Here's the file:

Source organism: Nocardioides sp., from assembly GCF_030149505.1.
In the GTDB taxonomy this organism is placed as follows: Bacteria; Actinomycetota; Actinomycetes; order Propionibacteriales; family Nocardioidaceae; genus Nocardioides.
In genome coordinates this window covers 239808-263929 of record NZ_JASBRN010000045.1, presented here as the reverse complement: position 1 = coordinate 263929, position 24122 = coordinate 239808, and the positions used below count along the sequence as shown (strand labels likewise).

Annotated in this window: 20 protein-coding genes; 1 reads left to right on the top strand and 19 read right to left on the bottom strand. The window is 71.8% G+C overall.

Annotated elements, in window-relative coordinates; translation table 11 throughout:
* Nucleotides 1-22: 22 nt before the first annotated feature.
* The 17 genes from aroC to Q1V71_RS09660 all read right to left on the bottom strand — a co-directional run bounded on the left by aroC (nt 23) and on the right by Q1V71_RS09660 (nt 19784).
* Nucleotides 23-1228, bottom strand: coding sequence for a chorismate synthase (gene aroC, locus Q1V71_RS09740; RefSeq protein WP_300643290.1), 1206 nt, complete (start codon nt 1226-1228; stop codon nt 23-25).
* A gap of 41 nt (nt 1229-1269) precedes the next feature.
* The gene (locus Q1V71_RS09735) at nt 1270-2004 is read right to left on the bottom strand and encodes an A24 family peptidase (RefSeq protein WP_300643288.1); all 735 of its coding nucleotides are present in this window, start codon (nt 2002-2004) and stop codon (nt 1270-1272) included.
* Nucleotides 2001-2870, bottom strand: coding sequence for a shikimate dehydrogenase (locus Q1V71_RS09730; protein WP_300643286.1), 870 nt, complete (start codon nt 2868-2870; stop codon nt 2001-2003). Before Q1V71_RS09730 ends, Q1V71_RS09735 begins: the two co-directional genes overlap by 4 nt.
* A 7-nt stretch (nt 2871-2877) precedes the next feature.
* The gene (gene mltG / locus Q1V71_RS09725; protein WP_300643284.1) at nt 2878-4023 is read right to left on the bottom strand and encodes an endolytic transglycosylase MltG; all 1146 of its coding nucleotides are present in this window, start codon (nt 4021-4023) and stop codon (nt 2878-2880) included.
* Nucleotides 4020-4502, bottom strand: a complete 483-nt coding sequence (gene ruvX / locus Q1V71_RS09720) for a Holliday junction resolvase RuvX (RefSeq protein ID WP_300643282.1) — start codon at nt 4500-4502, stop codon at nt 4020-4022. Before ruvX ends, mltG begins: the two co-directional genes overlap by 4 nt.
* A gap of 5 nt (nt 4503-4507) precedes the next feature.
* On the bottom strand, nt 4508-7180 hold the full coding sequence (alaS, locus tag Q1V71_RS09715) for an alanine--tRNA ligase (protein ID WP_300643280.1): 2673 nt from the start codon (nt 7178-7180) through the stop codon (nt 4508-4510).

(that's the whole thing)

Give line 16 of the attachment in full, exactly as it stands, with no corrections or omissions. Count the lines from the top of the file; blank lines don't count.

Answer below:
* On the bottom strand, nt 4508-7180 hold the full coding sequence (alaS, locus tag Q1V71_RS09715) for an alanine--tRNA ligase (protein ID WP_300643280.1): 2673 nt from the start codon (nt 7178-7180) through the stop codon (nt 4508-4510).